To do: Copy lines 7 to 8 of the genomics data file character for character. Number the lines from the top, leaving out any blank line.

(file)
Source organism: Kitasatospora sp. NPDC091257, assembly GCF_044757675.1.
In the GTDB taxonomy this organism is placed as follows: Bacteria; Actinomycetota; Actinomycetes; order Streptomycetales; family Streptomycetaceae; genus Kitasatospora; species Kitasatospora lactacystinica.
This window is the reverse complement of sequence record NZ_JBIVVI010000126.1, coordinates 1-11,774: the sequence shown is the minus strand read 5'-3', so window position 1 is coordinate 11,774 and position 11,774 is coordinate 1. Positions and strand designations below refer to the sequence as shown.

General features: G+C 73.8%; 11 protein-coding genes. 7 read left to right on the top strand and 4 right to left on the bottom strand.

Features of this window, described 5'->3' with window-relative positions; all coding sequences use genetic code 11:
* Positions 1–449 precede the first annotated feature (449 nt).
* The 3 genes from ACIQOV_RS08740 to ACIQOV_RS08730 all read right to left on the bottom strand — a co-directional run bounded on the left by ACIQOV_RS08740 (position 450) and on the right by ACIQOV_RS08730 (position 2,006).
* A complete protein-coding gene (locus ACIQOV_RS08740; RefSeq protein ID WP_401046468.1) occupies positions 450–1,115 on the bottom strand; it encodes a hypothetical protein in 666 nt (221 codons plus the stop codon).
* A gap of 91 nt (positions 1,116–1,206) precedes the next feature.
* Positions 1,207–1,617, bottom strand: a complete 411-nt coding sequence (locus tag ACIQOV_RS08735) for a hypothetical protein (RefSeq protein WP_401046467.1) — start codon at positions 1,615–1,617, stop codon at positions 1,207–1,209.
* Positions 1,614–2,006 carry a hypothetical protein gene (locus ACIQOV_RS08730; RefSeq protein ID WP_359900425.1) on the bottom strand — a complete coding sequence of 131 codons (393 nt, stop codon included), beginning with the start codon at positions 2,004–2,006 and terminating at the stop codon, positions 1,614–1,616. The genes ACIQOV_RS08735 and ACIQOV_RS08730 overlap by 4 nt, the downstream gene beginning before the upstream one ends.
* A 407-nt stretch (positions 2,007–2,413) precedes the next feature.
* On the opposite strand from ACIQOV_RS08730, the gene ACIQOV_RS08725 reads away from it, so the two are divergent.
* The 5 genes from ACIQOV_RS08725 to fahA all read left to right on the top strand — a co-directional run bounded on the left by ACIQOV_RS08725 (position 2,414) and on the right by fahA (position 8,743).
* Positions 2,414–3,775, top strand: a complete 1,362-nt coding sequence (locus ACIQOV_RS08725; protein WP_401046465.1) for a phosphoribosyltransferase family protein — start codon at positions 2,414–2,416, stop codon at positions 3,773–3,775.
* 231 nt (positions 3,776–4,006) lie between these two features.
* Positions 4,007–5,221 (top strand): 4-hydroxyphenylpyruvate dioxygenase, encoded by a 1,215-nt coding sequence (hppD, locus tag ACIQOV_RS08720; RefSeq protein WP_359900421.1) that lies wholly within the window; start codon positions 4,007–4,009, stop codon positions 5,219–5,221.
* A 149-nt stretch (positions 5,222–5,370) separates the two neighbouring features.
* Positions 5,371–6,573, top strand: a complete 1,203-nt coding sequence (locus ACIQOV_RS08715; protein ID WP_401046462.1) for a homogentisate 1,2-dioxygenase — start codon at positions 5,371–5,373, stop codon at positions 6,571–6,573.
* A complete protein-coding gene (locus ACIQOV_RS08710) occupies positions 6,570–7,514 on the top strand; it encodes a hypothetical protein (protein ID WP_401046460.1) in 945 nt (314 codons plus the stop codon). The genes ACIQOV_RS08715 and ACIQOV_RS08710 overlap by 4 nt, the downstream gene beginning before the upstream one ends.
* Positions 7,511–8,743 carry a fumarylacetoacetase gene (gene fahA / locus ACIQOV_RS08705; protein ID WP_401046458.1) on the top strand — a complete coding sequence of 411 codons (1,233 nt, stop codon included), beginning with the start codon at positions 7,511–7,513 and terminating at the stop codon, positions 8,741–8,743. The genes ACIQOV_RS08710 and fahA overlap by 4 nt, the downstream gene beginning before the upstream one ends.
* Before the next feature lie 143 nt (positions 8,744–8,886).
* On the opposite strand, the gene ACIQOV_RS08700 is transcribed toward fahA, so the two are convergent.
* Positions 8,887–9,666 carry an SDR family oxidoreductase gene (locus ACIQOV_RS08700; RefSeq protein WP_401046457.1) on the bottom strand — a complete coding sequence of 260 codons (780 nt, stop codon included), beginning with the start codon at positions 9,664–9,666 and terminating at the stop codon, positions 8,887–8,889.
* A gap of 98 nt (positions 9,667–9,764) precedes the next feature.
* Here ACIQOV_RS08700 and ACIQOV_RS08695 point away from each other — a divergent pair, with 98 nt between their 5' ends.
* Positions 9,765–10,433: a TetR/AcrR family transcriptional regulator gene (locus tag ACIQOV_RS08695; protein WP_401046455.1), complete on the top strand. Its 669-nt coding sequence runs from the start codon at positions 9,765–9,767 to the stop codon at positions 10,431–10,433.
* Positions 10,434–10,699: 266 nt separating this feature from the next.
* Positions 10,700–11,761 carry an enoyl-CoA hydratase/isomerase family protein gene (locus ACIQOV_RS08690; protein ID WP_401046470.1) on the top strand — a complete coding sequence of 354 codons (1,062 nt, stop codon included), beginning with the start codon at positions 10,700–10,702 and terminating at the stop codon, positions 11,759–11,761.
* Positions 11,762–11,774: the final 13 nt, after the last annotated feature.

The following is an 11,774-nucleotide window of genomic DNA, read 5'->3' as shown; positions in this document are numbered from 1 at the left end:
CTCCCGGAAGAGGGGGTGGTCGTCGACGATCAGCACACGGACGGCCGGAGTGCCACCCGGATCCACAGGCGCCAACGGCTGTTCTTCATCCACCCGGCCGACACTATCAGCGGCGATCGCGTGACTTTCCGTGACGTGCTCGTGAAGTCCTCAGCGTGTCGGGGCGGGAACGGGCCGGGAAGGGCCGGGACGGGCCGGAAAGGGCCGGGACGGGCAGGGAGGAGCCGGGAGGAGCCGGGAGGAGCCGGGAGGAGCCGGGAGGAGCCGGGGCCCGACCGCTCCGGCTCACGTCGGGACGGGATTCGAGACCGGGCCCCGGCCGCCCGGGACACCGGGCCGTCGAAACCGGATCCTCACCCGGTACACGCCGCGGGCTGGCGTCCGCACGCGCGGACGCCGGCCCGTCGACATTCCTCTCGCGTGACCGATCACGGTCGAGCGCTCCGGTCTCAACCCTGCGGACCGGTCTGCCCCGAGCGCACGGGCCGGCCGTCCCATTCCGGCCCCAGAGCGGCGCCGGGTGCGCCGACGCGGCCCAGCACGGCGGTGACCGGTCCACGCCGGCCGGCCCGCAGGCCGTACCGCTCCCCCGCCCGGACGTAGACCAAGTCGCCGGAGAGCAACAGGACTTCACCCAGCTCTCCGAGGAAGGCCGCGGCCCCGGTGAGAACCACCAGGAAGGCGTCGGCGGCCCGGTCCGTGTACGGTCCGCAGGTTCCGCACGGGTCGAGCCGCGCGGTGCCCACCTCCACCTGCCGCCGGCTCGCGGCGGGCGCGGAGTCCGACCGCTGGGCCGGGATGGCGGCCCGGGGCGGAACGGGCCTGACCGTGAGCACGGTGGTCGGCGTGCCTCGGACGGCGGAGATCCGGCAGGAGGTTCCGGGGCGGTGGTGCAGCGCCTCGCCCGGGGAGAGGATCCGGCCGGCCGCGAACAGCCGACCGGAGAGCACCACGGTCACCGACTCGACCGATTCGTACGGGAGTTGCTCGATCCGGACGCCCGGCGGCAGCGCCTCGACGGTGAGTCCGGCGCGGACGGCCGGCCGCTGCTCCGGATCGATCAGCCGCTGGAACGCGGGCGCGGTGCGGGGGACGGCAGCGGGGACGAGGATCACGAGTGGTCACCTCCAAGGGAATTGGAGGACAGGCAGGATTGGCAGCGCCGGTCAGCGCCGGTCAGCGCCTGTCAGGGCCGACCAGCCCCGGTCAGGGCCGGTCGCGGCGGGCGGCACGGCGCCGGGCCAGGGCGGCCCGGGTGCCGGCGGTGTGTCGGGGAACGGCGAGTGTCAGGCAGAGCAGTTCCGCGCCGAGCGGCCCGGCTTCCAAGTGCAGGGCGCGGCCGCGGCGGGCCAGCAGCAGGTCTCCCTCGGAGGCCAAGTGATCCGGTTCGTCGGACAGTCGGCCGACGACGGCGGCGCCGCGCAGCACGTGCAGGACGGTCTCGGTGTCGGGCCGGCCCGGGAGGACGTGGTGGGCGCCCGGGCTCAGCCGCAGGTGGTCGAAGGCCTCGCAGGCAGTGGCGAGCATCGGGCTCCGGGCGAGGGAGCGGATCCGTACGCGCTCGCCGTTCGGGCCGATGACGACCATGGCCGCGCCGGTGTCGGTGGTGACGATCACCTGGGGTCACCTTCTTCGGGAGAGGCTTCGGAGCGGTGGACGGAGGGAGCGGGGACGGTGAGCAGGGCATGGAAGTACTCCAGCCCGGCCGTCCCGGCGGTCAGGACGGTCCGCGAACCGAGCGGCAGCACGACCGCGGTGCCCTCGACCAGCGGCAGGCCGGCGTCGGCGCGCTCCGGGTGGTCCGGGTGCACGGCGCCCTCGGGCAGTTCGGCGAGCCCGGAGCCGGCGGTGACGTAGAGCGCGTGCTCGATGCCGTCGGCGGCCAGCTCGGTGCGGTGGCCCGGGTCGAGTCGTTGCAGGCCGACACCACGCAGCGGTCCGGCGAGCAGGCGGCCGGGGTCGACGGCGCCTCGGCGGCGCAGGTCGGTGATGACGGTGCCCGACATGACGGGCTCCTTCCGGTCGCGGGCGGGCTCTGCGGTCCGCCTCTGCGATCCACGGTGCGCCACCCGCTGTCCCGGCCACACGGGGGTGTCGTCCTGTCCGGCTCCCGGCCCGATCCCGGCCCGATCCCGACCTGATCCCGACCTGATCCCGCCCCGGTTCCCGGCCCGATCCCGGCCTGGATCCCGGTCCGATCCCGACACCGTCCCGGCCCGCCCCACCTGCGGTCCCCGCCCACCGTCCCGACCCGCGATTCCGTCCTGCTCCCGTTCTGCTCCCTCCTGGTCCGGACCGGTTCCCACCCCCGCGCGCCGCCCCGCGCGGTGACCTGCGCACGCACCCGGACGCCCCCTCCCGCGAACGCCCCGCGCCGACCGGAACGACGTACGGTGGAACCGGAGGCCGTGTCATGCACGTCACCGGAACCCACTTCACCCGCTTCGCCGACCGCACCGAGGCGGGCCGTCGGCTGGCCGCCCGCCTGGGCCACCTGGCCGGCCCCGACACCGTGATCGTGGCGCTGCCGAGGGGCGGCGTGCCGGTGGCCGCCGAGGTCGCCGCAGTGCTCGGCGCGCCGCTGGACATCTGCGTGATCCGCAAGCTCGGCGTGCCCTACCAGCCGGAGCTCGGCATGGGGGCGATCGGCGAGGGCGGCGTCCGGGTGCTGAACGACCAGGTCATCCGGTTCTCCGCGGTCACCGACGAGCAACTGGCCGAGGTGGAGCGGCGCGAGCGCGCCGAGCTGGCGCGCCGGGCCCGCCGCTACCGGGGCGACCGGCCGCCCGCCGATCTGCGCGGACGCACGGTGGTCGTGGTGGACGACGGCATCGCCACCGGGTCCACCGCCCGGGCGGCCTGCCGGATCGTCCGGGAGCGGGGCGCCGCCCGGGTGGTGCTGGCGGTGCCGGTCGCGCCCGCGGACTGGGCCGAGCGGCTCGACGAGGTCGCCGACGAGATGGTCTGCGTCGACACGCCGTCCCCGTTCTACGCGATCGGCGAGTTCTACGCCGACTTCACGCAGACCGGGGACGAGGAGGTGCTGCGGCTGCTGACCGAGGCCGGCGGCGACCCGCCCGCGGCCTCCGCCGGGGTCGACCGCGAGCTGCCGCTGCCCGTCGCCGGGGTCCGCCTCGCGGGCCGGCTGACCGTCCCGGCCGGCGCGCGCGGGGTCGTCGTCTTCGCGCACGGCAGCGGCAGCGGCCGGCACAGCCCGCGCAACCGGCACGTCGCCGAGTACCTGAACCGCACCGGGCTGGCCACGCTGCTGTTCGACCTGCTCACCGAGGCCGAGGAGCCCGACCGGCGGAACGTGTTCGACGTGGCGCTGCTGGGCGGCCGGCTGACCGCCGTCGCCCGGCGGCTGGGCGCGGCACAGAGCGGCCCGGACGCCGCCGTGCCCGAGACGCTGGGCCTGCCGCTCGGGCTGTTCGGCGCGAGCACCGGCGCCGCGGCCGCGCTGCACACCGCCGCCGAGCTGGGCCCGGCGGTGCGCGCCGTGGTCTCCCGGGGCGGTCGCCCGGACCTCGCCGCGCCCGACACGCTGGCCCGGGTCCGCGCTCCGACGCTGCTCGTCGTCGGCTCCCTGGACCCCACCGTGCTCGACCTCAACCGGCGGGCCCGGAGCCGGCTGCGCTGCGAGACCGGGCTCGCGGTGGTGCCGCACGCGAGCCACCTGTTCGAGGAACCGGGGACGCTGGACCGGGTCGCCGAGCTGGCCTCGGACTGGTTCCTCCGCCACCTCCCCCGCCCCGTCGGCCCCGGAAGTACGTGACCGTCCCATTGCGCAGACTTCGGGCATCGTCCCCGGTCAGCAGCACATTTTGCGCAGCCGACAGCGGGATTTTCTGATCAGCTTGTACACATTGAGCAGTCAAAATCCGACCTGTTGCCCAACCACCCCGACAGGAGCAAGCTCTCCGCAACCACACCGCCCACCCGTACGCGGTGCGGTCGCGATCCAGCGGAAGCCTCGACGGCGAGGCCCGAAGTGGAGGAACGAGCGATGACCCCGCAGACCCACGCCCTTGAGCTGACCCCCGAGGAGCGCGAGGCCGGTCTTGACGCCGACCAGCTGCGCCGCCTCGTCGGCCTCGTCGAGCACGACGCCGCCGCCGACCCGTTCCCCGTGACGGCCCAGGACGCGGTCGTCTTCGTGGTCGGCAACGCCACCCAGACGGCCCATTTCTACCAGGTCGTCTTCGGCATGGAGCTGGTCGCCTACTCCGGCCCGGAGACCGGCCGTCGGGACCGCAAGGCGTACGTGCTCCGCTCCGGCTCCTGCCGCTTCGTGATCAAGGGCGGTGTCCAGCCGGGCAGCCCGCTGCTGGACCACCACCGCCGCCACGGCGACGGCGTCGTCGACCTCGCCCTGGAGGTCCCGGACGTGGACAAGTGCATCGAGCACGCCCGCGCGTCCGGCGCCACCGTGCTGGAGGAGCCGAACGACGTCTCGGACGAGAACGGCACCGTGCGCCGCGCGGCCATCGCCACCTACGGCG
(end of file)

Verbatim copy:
* The 3 genes from ACIQOV_RS08740 to ACIQOV_RS08730 all read right to left on the bottom strand — a co-directional run bounded on the left by ACIQOV_RS08740 (position 450) and on the right by ACIQOV_RS08730 (position 2,006).
* A complete protein-coding gene (locus ACIQOV_RS08740; RefSeq protein ID WP_401046468.1) occupies positions 450–1,115 on the bottom strand; it encodes a hypothetical protein in 666 nt (221 codons plus the stop codon).